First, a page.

Here at The Musicologists we're ringing in spring with that overwhelming sense of way too many albums, and way too little time. And as ambitious as we wanna be, some albums are going to get passed over or completely missed in the michigoss of all that. So, as not to give you what you're not paying for, I'm "glossing" over the following reviews.
So I'm billing these as thirty second reviews, trying to get you the whole gist of the record, point out the bright spots, inform you as best I can with around 100 words each.
Does that work for you? Works for me...
The Raveonettes - Lust Lust Lust (Vice Records, released February 19th, 2008)
Danish noise pop duo known for their brand of drony, shoegazer textures; mix in that beach blanket bingo thing and you've got yourself a nice little sound. Lovely two-part harmonies and sparse instrumentation, there's some really good songs on here. Dead Sound and You Want The Candy are highlights as is Aly, Walk With Me. They play back-and-forth between darker explorations and lighter, dare I say happier tunes. Because of the production qualities (or lack thereof, although it's supposed to sound a bit fuzzy) the album has a repetitive feel to it, but Sharin and Sune's nice vocal interplay saves it from boring.
Born Ruffians - Red Yellow & Blue (Warp Records, released March 4th, 2008)
Three-piece power-pop that's both danceable (Barnacle Goose and Hummingbird) and laid-back (Little Garcon), all thanks to the subtle and airy mix of funky, jazz-laden guitar work and the excellent rhythm section, locked into a tight little groove. And they're Canadian, so you know it can't suck, because the Great White North has been killing it lately. Lead singer Luke Lalonde's vocal stylings are reminiscent of a latter-day David Byrne, as the band resembles an accidental homage to the (77 and Fear Of Music era) Talking Heads.
These New Puritans - Beat Pyramid (Domino Records, released March 18th, 2008)
Dance-punk isn't going away any time soon, which is a good thing in the rarest of cases, because there's a ton of crap out there. Allowing bands like this to bubble up to the top of the murky froth of that genre is why the label of dance-punk can be a saving grace. TNP's odd, angular guitar riffs, pounding basses and synth-ed out excursions over stellar drum patterns sets them apart from other bands they share a common ancestry with, leading them all back to one band in particular; Gang Of Four. Which is a great starting point, but TNP add their own little touches to update a sound borrowed from their influences. Numerology (aka Numbers) is as fine a song I've heard this year, and both En Papier and Elvis are great tracks. Not a concept album per se, but there is an on-going theme of self-reference and conceptual continuity.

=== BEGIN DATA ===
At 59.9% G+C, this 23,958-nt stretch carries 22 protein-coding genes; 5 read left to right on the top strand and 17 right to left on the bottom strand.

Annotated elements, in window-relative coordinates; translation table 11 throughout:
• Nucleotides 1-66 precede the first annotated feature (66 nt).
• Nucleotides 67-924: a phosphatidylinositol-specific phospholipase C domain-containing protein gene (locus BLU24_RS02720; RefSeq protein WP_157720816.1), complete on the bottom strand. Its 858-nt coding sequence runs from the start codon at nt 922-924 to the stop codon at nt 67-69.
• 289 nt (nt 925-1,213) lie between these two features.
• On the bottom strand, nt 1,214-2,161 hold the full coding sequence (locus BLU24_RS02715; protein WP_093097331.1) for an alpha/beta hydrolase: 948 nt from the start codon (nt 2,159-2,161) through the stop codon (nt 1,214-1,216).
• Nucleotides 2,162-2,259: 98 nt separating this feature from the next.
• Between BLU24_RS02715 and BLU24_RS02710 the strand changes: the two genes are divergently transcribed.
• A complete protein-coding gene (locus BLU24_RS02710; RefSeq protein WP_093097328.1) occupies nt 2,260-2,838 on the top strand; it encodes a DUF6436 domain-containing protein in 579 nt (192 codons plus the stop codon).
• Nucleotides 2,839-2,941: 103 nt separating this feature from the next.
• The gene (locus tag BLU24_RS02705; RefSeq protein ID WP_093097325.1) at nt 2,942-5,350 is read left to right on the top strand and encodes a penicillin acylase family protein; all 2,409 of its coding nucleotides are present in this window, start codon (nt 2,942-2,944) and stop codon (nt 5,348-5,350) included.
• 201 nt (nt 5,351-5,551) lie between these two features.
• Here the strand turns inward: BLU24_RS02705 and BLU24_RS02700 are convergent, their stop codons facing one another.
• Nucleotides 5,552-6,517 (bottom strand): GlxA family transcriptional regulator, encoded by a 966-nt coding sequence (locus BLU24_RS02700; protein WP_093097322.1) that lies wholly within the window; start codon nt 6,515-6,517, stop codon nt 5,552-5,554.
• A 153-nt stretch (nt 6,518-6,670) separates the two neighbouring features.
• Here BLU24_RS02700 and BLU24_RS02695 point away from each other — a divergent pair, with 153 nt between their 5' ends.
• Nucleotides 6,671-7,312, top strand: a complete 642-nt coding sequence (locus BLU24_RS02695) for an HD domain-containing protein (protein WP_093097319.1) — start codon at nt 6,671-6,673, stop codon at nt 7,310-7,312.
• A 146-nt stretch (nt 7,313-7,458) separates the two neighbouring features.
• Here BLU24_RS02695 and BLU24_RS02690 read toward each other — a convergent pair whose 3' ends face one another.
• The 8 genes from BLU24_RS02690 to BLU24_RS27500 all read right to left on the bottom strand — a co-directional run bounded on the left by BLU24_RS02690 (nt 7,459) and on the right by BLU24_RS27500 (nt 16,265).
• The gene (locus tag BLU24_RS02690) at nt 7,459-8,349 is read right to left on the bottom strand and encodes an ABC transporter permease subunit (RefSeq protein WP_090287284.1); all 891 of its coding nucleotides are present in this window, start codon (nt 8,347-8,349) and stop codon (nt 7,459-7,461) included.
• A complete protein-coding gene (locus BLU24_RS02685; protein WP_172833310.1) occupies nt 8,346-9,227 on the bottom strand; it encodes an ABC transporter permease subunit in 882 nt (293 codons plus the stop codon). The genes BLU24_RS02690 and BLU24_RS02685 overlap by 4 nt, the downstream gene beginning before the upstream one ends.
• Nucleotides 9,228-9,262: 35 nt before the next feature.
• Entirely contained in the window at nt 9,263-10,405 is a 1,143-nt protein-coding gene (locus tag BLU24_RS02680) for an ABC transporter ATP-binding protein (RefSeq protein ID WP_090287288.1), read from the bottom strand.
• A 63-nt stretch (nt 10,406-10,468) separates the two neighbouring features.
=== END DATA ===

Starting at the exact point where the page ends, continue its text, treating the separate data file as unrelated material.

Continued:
Destroyer - Trouble In Dreams (Merge Records, released March 18th, 2008)
Playing it calm, collected and serene but rocking it out a bit, Dan Bejar of The New Pornographers' solo project Destroyer defies a genre labeling by doing pretty much everything; acoustic piano balladry (Blue Flower/Blue Flame) mixed in with straight up bangers (Dark Leaves From A Thread), at times a harried nervousness (The State) and other times a slow-burning build-up with the songs My Favorite Year and Shooting Rockets (From The Desk Of Night's Ape), Bejar has himself another gem of a record. The string arrangement and lyrical composition on Introducing Angels is quite stirring, if I might add...
Be Your Own Pet - Get Awkward (Ecstatic Peace Records, released March 18th, 2008)
I recently read that Universal, the parent company of Be Your Own Pet's Ecstatic Peace label was taking three songs off of this album for its stateside release, due to "concerns over violence-inciting" lyrics; which are three of the better tracks here- Blow Yr Mind, Becky and Black Hole. This is the same label home to such "soft" artists as Eminem, 50 Cent and Marilyn Manson. How's that for irony? Or could it be just a publicity stunt to sell this band? At any rate, the review of the album (instead of a review of the music industry's bone-headed practices) is as follows: fifteen blasts of testosterone-backed pop-punk from an estrogen-challenged tough front-woman, clocking in at an average of two-and-a-half minutes per track. The pure, raw energy of this record makes up for the trite and cliched song titles.
Some full-length reviews, free songs, another concert review and music news in the next few days to follow, so stay tuned. And as always- thanks for reading!
And don't be afraid to comment below, as much as I like getting responses over AIM, MySpace and e-mail for my writing, I can't gauge an accurate count of who else is reading this site, and I'm not about to put a counter on this page, that's just whack...